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Ivan Petrof was a special agent for the Tenth Census of the United States (1880) in Alaska, and prepared the Report on the Population, Industries, and Resources of Alaska, part of Volume VIII of the Tenth Census, published in 1884.
Following the 1880 census, Petrof lived in Kodiak, AK, and worked as assistant collector of Customs at Kodiak from 1883 to 1887. For the 1890 census, he served as director of the enumeration in Alaska.
In 1892, while preparing the census results, he was asked to serve as a translator for the U.S. State Department in connection with the Bering Sea Arbitration. Afterward, it was discovered that he had inserted his own opinions into the translated Russian documents, embarrassing the United States, since his translations had already been submitted to the tribunal. The incident ended his public career and called his previous work into question.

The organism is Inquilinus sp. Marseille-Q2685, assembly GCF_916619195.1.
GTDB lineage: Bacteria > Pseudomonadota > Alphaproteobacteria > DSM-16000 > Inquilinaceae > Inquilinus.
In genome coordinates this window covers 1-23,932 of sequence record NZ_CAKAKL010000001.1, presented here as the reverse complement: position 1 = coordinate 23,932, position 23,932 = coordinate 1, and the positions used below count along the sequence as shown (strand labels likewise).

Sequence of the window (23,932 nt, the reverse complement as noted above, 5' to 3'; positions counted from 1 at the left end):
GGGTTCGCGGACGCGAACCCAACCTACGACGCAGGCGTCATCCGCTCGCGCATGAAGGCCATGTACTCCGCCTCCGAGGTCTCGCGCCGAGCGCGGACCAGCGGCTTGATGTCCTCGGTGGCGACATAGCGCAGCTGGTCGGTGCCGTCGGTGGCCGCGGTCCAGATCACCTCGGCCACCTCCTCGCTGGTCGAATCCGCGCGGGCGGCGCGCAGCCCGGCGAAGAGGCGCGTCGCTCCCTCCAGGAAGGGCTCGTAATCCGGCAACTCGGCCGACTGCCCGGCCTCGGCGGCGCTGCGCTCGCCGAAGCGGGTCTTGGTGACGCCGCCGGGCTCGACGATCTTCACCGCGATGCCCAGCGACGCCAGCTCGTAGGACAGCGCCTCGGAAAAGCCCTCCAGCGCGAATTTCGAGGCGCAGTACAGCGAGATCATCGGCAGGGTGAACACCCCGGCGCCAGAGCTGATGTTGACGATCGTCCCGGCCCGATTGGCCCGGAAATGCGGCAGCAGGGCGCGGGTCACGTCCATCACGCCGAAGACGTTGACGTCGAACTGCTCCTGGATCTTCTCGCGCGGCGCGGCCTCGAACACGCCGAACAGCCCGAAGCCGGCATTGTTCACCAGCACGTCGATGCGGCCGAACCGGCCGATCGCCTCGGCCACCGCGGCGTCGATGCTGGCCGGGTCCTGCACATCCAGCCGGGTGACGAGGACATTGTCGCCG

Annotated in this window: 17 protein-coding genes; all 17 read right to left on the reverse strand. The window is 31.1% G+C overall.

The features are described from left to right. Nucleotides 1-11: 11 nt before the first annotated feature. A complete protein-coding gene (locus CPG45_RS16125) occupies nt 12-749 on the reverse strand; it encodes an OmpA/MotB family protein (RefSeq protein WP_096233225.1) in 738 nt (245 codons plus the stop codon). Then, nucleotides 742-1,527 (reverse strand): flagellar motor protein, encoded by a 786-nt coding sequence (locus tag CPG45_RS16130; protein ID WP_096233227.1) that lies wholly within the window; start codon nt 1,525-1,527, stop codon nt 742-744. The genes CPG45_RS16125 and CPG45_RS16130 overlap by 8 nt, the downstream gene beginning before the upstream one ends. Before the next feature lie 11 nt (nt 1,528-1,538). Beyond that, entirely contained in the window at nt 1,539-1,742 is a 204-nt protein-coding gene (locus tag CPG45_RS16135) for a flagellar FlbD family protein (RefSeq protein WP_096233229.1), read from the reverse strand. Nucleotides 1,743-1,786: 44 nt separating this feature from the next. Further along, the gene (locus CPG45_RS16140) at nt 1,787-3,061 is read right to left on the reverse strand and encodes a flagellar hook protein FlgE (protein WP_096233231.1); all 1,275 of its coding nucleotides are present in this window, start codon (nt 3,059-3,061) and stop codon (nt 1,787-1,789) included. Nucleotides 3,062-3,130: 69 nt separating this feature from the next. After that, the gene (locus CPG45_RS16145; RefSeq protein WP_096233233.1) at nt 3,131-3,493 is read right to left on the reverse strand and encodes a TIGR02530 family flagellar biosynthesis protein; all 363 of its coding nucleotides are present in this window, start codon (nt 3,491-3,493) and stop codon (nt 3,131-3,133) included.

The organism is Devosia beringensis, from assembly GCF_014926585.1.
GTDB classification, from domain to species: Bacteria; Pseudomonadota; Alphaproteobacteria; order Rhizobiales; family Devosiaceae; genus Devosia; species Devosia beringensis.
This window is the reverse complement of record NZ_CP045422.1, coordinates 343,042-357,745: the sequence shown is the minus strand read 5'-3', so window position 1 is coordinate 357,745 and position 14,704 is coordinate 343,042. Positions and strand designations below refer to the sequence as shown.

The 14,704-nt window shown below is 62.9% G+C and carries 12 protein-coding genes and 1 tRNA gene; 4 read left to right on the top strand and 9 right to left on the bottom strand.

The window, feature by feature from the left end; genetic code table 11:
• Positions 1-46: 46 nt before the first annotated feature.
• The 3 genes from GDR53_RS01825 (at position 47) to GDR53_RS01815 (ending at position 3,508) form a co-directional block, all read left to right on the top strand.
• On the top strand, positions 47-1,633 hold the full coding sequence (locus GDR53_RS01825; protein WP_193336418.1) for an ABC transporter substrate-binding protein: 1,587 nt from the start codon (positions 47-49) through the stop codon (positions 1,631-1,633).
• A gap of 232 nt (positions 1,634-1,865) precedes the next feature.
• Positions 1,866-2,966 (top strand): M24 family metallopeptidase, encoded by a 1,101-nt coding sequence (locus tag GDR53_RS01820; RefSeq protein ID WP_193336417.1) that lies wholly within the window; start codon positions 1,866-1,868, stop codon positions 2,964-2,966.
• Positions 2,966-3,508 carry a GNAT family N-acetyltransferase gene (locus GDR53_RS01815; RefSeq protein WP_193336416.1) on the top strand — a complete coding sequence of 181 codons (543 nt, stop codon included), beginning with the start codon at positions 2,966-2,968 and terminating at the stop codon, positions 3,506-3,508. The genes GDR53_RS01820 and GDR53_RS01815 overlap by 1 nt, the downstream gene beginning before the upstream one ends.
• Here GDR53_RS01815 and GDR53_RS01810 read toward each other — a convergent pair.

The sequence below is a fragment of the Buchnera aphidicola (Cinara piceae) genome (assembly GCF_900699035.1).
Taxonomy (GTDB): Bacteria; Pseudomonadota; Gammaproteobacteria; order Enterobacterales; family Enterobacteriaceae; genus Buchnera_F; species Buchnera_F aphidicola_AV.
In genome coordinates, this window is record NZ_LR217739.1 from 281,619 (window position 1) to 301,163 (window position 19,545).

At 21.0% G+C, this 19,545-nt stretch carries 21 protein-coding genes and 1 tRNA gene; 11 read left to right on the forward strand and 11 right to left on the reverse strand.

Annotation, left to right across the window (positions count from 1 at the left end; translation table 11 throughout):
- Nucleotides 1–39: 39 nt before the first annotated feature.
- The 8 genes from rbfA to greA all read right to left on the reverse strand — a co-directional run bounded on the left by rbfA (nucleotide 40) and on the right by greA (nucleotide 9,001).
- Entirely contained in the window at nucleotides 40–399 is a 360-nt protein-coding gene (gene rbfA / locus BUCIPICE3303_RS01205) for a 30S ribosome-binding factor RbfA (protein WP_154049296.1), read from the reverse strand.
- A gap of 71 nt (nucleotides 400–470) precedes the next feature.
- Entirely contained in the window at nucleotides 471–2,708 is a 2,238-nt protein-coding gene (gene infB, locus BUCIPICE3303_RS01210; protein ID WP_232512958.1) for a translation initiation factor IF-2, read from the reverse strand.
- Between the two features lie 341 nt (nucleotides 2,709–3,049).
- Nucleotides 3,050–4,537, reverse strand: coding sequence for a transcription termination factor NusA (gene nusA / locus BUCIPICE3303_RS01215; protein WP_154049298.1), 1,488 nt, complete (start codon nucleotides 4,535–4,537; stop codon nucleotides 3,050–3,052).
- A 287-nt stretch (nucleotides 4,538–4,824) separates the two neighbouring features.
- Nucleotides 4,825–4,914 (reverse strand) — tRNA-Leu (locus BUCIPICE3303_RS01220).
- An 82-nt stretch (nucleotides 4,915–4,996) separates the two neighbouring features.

Despite the controversy, Ivan Petrof remains a well-known figure in Alaska's history. In addition to his census work, Petrof authored much of H.H. Bancroft's 1886, History of Alaska. The state named Petrof Bay, on the Alaskan panhandle's Kuiu Island, after Petrof in honor of his achievements.